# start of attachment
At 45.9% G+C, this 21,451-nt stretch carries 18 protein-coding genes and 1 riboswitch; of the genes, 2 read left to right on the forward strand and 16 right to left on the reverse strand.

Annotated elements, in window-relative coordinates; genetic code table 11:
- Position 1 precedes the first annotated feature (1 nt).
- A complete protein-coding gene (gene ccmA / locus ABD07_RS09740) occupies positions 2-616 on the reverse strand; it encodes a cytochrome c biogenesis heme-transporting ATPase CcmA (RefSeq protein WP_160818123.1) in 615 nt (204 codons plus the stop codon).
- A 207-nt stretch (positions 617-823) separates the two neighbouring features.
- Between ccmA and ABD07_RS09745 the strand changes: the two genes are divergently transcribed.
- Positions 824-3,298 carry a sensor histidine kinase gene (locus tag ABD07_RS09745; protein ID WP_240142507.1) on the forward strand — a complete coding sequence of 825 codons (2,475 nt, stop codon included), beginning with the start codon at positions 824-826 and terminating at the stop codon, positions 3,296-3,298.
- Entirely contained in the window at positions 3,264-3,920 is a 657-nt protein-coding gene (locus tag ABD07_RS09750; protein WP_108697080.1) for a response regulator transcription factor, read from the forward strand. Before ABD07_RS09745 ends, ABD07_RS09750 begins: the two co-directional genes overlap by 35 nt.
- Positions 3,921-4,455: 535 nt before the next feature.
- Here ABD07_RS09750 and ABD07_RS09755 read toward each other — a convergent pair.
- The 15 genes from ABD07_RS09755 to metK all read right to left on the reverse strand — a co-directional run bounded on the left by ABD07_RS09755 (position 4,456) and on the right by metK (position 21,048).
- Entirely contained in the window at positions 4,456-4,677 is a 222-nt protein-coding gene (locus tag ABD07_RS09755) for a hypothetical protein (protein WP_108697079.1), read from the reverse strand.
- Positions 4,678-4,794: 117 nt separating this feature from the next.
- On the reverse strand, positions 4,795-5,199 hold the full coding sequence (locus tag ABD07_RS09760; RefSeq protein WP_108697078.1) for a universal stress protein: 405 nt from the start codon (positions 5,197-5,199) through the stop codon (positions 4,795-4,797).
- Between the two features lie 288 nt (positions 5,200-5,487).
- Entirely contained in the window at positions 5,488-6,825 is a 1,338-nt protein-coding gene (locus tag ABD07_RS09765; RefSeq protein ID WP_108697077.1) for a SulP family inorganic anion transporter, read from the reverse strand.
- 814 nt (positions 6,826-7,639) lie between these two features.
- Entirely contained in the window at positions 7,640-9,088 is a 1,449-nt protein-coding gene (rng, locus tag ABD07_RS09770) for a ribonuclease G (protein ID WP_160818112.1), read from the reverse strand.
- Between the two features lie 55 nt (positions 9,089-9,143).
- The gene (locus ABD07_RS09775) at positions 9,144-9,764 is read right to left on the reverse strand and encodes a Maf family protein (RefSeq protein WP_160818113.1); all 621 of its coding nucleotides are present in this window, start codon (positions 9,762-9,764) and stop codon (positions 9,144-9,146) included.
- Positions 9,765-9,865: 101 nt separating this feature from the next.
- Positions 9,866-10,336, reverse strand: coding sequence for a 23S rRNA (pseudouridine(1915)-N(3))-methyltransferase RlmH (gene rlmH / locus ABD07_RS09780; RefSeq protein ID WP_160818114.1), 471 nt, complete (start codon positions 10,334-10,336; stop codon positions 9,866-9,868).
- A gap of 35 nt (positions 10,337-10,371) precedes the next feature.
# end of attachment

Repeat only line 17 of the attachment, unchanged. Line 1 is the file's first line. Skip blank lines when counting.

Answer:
- 814 nt (positions 6,826-7,639) lie between these two features.